The School of Architecture faced similar constraints. Campbell Hall houses one of the nation's leading architecture and landscape architecture departments, as well as distinguished programs in architectural history and urban and environmental planning. The school has, however, more than doubled its enrollment since moving into the building more than thirty years ago, and space is at a premium. Additions just completed include a new entry tower housing flexible exhibition space, rooms for reviewing student work, and, to the south, a bank of twenty-six faculty offices that are linked to nearby studios and teaching spaces.
In other cases, new construction will bring departments together for the first time. Newly completed Ruffin Hall will enable the studio art program to meet more of the growing demand for its courses by bringing together all of its classrooms and faculty offices, now scattered among several locations on Central Grounds. Envisioned as a village for the arts, Ruffin Hall includes windows that allow abundant natural light and freight elevators for moving large objects. The building holds studios designed specifically for the teaching of painting, drawing, sculpture, printmaking, photography, performance art, and digital media.
Building to Plan
Thomas Jefferson's original Academical Village is an exemplar of coherent planning. It is an ideal setting in which to nurture the mind and promote social interaction. In looking ahead to the needs of the future, the University's leaders are guided by Jefferson's belief that the principles that shape the physical character of the institution are derived from the principles that guide its academic undertakings. The vision for the Grounds includes integrating academic, residential, and recreational uses into multiuse zones, reconnecting all sectors of the University Grounds, creating a walking environment, and engaging the surrounding community.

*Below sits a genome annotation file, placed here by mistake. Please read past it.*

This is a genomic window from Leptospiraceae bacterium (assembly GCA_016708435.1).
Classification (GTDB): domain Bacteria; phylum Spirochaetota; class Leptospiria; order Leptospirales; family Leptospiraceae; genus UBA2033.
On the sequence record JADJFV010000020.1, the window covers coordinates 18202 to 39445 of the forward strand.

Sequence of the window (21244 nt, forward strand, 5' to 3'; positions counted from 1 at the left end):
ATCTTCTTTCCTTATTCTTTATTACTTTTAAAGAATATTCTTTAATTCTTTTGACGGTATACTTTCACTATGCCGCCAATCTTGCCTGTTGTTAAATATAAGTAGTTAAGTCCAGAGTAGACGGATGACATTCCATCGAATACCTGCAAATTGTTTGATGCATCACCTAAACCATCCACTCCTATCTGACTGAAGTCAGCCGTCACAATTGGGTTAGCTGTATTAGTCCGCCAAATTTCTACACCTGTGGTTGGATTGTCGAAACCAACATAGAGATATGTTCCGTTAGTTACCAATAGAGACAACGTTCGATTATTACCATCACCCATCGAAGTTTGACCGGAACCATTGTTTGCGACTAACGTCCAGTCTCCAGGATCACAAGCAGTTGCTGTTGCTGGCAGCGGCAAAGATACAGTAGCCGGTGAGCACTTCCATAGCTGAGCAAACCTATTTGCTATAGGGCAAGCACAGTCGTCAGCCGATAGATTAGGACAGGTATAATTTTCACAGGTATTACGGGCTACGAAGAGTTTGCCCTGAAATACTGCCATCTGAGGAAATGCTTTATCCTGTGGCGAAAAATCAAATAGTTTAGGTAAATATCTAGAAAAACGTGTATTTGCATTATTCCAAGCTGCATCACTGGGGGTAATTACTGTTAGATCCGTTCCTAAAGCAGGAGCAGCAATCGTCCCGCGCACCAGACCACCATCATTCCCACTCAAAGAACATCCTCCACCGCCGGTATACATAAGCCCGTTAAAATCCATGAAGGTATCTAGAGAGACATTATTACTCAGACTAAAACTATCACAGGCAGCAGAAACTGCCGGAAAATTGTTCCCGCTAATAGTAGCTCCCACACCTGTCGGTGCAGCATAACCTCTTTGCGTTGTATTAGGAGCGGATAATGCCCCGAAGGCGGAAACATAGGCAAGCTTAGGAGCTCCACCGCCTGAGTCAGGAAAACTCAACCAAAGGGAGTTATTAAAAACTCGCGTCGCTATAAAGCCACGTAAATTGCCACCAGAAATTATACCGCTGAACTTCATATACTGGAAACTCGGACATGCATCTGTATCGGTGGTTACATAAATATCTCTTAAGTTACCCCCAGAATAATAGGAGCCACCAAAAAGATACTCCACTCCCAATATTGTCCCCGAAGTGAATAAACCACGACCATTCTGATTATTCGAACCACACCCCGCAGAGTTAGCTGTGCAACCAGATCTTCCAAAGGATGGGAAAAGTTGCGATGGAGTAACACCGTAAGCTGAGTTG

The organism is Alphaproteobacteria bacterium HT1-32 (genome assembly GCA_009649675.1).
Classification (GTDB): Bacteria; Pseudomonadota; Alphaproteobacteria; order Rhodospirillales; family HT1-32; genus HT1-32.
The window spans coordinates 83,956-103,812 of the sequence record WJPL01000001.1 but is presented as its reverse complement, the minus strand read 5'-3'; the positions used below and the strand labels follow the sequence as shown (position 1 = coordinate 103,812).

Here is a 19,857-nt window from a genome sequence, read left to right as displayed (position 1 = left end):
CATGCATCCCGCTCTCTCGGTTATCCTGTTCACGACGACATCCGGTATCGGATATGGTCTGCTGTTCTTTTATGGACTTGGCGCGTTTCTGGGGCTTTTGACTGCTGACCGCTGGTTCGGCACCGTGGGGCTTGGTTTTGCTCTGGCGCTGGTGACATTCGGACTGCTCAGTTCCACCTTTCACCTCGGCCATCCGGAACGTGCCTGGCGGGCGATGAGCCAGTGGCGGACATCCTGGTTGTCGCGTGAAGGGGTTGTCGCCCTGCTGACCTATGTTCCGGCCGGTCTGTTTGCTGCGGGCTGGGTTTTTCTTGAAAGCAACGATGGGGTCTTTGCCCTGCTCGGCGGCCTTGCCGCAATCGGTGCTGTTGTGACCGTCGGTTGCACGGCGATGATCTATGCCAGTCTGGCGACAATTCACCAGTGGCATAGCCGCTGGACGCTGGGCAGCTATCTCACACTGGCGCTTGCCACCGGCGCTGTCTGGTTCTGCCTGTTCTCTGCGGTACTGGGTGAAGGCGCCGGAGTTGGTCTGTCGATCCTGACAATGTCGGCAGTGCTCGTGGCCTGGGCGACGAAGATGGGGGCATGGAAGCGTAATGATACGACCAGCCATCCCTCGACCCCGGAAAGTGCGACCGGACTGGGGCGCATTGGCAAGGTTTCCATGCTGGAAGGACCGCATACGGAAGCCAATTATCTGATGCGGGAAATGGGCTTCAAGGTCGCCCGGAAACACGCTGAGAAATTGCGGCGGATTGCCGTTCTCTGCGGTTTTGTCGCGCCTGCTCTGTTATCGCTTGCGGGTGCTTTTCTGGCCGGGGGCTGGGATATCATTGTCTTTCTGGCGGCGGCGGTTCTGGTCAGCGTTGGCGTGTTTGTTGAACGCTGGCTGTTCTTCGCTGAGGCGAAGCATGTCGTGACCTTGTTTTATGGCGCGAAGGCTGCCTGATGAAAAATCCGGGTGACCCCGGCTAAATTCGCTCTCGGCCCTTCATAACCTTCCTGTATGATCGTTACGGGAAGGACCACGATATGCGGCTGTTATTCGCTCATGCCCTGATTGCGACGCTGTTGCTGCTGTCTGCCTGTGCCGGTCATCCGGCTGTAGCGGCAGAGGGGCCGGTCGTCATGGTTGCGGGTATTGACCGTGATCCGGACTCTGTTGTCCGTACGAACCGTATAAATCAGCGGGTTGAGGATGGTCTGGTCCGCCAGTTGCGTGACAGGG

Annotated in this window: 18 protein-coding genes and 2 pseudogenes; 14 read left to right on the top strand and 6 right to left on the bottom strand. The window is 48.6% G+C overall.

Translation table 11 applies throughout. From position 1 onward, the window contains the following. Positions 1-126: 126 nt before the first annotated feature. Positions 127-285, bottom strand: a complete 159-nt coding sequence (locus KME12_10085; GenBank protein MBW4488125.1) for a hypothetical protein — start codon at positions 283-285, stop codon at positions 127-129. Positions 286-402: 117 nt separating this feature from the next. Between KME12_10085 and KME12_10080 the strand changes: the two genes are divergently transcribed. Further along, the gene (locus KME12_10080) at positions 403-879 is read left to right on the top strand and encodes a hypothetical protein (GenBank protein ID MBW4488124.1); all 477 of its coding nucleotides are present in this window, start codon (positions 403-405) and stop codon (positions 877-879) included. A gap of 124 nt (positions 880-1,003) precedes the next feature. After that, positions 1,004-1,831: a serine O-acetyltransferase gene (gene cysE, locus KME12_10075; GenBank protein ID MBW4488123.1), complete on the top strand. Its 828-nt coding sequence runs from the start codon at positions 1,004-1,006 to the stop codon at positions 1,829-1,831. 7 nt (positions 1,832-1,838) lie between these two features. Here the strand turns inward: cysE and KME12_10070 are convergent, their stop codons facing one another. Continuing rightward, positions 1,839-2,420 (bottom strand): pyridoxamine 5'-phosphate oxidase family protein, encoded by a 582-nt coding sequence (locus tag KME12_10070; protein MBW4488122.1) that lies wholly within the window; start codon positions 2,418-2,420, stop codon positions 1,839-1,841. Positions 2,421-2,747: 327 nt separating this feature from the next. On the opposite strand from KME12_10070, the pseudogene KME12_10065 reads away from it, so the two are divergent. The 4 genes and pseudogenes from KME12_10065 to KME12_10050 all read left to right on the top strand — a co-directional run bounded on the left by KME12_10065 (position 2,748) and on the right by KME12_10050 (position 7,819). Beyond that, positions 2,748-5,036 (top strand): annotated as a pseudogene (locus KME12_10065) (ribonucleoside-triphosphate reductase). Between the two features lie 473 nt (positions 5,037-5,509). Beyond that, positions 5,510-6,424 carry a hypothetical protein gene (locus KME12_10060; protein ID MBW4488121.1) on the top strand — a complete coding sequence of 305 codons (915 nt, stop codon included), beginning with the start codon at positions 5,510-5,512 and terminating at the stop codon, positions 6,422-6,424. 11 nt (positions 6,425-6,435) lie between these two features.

In 2006, the University released its Guidelines for Sustainable Buildings and Environmental Design, which established a sustainable approach to campus planning, facilities design, and resource management. Following the Board of Visitors' commitment in 2007 to LEED certify all new building projects and renovations, the University currently has twenty-four projects seeking LEED certification. The South Lawn Project, which will be among the first U.Va. facilities to receive LEED certification, is on track for achieving high standards of energy efficiency, sustainability in site planning, water protection, conservation of materials and resources, and indoor environmental quality. The $105 million project is scheduled to open in 2010.